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National Govt & Politics
Biden blasts Trump over clearing protesters for church photo
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Biden blasts Trump over clearing protesters for church photo

Biden blasts Trump over clearing protesters for church photo

Biden blasts Trump over clearing protesters for church photo

Joining widespread condemnation from Democrats, former Vice President Joe Biden blasted President Donald Trump on Tuesday for having police clear demonstrators from Lafayette Park in front of the White House on Monday, so the President could walk to a nearby church where he was photographed holding a Bible.

"The President held up the Bible at St. John's Church yesterday," Biden said in a speech in Philadelphia. "I just wish he opened it once in a while instead of brandishing it. If he opened it, he could have learned something."

"In addition to the Bible, the President might want to open the Constitution once in a while," Biden added.

Biden began his speech by quoting the final words of George Floyd, the black man who was killed by a police officer in Minneapolis, who kneeled on Floyd's neck for over eight minutes.

"I can't breathe," Biden began, as he said the nation was 'crying out for leadership.'

"That's why I'm running," the former Vice President added.

The likely Democratic Party nominee for President denounced violence in America's cities as a response to the Floyd killing, urging a conversation about the plight of minorities in America.

"There's no place for violence, no place for looting or destroying property or burning churches or destroying businesses," Biden said.

Biden's speech marked his first major campaign appearance since mid-March, when the arrival of the Coronavirus suddenly shut down the 2020 campaign.

It was the third straight day that the Floyd story had drawn Biden out of his home in Delaware - where he had been sidelined by the virus outbreak.

On Sunday, Biden visited the site of a protest in his home town of Wilmington and spoke with members of the black community.

On Monday, Biden visited a local church, and met with black clergy from the area.

"These are difficult days for the country," Biden said in a Monday live stream with mayors from Los Angeles, Chicago, and Atlanta, as Biden denounced the street violence around the nation.

"Violence that endangers lives, guts local businesses is no way forward," Biden said, as he joined calls by Democrats for a more direct conversation on what led to the death of Floyd, at the hands of a Minneapolis police officer.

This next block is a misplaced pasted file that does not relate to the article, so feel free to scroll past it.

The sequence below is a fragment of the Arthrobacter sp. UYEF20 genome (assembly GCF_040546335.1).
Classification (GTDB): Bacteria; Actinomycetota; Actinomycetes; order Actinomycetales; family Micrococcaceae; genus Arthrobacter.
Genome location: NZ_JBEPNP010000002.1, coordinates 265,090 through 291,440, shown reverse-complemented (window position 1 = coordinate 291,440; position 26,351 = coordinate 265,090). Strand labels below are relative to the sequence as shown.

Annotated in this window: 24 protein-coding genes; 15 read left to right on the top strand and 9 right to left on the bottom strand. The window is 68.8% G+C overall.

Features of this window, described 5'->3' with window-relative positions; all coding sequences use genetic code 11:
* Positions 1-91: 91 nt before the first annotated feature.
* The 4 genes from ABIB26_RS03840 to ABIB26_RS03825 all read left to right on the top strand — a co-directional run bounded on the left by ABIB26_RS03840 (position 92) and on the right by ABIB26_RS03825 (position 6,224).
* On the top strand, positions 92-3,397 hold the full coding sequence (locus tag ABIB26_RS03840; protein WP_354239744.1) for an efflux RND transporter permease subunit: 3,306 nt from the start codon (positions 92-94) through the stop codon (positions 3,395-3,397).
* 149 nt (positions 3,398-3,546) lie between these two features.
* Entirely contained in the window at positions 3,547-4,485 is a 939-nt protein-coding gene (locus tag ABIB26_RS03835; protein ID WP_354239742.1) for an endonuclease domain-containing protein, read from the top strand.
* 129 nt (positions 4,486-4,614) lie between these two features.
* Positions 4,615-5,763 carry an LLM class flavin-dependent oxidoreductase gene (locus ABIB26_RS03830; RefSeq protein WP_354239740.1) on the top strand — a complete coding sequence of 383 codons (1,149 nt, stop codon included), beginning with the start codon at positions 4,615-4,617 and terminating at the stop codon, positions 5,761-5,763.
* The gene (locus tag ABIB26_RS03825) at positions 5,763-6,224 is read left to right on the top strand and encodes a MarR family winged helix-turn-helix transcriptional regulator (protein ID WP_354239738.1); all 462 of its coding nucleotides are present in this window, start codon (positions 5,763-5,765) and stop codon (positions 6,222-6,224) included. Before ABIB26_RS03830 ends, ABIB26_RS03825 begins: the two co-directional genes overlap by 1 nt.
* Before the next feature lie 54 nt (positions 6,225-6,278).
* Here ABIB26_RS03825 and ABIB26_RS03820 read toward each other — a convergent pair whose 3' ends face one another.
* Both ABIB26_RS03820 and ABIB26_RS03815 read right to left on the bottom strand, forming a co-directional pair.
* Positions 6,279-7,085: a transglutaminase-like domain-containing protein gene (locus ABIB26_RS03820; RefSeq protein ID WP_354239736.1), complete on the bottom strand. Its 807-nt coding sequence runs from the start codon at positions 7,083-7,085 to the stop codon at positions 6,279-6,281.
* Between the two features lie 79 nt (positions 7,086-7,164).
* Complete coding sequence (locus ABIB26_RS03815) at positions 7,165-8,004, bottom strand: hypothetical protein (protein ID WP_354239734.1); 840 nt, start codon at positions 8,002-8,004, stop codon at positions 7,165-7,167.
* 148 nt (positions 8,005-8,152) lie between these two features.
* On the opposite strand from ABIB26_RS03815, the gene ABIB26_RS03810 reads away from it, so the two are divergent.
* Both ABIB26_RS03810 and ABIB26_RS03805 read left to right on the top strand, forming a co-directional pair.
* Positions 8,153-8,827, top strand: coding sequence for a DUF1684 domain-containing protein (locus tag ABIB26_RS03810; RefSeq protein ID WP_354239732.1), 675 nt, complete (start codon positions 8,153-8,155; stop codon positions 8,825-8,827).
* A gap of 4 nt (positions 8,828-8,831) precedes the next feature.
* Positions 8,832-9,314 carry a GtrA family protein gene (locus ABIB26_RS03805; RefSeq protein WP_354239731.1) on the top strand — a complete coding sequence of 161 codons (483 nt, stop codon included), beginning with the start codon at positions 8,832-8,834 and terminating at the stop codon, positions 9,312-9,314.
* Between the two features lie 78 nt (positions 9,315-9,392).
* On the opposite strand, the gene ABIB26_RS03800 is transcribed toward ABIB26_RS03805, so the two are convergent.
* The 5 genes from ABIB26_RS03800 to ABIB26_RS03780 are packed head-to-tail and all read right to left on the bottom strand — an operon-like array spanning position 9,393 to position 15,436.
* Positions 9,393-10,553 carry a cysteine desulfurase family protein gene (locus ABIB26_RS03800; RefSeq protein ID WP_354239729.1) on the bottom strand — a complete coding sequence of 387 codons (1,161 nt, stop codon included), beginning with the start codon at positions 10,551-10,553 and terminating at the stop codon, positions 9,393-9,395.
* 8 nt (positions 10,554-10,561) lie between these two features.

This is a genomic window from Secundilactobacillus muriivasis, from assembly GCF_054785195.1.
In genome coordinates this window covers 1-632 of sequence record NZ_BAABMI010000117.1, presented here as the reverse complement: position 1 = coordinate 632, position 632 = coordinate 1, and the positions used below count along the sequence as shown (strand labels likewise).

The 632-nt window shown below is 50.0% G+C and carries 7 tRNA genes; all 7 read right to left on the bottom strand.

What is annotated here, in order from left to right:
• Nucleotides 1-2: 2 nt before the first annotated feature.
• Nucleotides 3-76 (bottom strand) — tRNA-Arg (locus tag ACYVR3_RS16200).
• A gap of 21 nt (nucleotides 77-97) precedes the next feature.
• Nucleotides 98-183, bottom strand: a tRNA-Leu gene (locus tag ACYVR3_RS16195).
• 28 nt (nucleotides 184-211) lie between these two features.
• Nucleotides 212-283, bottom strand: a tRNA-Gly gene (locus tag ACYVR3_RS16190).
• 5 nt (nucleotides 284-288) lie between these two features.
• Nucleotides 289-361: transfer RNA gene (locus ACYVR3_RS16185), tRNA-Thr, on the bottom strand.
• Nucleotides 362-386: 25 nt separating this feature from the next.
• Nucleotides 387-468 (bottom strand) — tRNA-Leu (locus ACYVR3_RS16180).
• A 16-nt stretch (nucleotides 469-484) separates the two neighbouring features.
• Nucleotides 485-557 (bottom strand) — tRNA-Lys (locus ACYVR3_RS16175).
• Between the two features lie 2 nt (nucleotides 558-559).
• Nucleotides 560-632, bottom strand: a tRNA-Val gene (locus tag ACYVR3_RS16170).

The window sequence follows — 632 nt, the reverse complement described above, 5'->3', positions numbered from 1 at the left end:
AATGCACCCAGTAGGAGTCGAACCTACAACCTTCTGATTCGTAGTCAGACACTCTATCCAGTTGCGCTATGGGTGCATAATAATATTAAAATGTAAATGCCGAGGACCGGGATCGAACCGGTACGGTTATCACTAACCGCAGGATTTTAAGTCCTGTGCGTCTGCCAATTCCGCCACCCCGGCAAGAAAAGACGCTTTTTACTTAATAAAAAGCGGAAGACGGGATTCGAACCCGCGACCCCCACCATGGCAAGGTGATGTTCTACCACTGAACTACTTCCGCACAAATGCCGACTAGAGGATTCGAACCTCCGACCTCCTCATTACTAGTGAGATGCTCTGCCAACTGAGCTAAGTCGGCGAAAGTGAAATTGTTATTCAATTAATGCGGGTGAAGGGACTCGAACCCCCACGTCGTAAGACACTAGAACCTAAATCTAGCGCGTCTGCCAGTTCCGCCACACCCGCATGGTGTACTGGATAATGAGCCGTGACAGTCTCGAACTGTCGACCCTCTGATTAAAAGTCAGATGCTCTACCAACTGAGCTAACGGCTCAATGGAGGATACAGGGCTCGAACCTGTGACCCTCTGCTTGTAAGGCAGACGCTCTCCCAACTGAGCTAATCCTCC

"What are the reforms, if any, within police departments that we should be focusing on," Biden suggested to the mayors.

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News

  • A New Jersey man died early Saturday in a fireworks explosion in Jersey City, authorities said. According to witnesses, the victim, who has not been identified, was struck in the neck with fireworks shortly before 1 a.m., NJ.com reported. The explosion took place outside the Booker T. Washington housing complex, the website reported. Attempts to revive the man were unsuccessful, and he was pronounced dead at an area hospital. In 2017, New Jersey lawmakers legalized the use of certain fireworks, including poppers, sparklers and other non-aerial items, The Associated Press reported. According to NJ.com, a city task force was created after social media videos showed men conducting shootouts involving Roman candles, which are illegal in New Jersey.
  • A motorcyclist was thrown from their bike and killed Saturday morning after rear-ending an SUV on I-20 in Atlanta, police said. The crash occurred about 1:30 a.m. in the eastbound lanes near Hamilton E. Holmes Drive. Speed appears to have played a role in the deadly wreck, investigators said. “The preliminary investigation indicates an SUV was entering onto I-20 and observed a motorcycle approaching from behind at a high rate of speed,” Atlanta police said in a statement. “The motorist stated they attempted to avoid the motorcycle. However, the motorcycle struck the rear of the SUV, causing the motorcyclist to be ejected.” Read more on this story on ajc.com.